For in Christ all the fullness of the Deity lives in bodily form, and in Christ you have been brought to fullness. He is the head over every power and authority. In him you were also circumcised with a circumcision not performed by human hands. Your whole self ruled by the flesh was put off when you were circumcised by Christ, having been buried with him in baptism, in which you were also raised with him through your faith in the working of God, who raised him from the dead.
Continuing on from last time, we come to a paragraph that is both full and rich in meaning, and yet often cluttered up with unnecessary doctrines. Consider the opening sentence, Paul points out that in the Person of Jesus lives all the fullness of God: Jesus is all God and Jesus is all man: God lived in His physical body. Jesus has also brought you and me to fullness, but fullness of what kind? Here it is in simple terms: All of the fullness of God resided in Jesus Christ, and in Christ the fullness of the Holy Spirit resides in you and me. Neither you nor I are the Messiah, nor are we divine, but we are indwelt by the Holy Spirit, and He is divine. Kind of makes you wonder why we don’t follow His lead more often, doesn’t it?
Paul continues to state that Jesus is the head of every power; He is at the right hand of God running the universe… and we are in Him.
Not a bad place to hang out!
The next sentence goes on to say that we have received a circumcision that wasn’t performed by human hands. This is puzzling until we recall what circumcision was in the Old Testament. There, circumcision was the sign of God’s covenant with Abraham; it was how people would recognize a man in covenant relationship with God. That was the covenant that set God’s covenant people apart from everyone else, and circumcision was a kind of mark or seal of that covenant. Paul is talking about another kind of seal or sign of our covenant relationship with God, a sign that marks us as belonging to Him.
The last sentence in our text answers a question, and raises another; perfect!
The first part answers a question when it identifies Christ as the one who performed this circumcision without human hands, and that tells us that this circumcision is not a physical procedure at all, but instead a spiritual procedure. In this procedure, our natural self that lives according to the flesh is put off, and I think most of us will agree that this happens when we enter a relationship with Christ. This would be really easy if Paul stopped right there, but he goes on…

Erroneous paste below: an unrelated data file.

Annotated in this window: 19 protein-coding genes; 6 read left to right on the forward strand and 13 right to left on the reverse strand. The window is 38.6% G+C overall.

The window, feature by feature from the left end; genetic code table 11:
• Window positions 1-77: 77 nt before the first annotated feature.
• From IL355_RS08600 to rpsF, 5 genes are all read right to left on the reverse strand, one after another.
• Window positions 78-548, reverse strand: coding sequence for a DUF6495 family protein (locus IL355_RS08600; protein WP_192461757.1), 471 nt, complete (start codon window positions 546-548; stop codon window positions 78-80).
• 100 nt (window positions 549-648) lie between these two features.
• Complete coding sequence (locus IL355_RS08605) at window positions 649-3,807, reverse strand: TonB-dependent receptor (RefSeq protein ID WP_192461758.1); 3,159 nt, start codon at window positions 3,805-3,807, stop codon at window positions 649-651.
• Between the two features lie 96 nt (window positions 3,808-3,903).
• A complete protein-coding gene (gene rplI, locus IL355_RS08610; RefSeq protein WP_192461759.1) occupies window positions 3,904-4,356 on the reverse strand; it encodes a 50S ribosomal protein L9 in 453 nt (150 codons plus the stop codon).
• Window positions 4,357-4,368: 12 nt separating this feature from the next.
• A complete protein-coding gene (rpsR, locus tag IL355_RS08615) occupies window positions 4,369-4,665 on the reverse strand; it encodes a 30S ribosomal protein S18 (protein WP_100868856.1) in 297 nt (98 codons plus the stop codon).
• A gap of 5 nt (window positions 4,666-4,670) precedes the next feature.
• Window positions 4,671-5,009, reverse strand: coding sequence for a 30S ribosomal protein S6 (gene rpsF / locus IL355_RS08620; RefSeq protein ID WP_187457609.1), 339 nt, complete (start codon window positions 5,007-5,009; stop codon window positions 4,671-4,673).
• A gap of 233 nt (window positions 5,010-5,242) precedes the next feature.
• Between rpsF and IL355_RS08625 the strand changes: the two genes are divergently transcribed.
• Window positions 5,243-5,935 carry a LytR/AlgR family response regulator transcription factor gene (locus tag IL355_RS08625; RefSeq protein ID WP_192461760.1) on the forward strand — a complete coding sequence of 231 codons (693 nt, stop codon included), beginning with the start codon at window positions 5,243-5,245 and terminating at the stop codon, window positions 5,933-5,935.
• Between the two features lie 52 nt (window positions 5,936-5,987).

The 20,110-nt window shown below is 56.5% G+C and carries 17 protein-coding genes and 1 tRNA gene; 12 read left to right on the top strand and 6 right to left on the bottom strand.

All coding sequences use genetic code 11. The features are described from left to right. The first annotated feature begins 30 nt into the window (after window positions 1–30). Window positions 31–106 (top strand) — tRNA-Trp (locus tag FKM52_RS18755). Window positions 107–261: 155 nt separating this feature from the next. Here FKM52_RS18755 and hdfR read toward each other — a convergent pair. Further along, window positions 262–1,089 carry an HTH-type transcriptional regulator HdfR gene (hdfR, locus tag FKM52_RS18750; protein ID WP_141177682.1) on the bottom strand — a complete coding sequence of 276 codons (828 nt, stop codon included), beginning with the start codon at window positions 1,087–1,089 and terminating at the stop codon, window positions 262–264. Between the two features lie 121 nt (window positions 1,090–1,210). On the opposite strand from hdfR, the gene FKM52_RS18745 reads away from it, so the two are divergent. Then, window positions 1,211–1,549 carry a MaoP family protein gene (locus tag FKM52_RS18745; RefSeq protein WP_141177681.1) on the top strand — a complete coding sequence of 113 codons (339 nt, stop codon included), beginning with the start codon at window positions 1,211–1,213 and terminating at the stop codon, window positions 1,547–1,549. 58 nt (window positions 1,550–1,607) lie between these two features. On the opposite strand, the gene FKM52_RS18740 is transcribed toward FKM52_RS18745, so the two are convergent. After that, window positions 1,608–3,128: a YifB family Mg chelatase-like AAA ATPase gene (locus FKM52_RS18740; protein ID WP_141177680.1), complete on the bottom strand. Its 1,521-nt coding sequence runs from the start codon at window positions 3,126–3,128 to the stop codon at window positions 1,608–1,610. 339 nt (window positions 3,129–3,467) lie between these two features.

Here’s the whole sentence again:
Your whole self ruled by the flesh was put off when you were circumcised by Christ, having been buried with him in baptism, in which you were also raised with him through your faith in the working of God, who raised him from the dead.
The trouble happens when Paul followed the having been circumcised by Christ with “having been buried with Him in baptism” part. I say that there is trouble here, because this is where Christians like to divide into camps and slug it out. We aren’t going to do that though, are we?
It appears to me that there is some kind of a connection between this “circumcision” and baptism, but what is the connection? If we were “buried with him in baptism” what were we buried into? Well, when He was buried, He was dead, having died on the cross. So, if we are “buried with him” then we must be buried into His death… right? If this “circumcision” was the link between the old man and the new man, and it is also linked to baptism into His death, then there must be a link of some kind being established here… see it? They are parallel. Notice that Paul also mentions that we are “raised with Him” by our “faith in the workings of God.”
OK, so here’s what we’ve got so far:
1. What an awesome thing it is to be in Christ!
2. He is the central focus of our lives, our all in all as the old hymn says.
3. In Christ, we have the fullness of the indwelling Holy Spirit: Amazing!
4. Paul has made a comparison between Old Testament circumcision, a new kind of circumcision and baptism.
5. Paul elaborates on that comparison in the next section. We’ll leave this as a tease for now, and I’ll look forward to seeing you back here next time.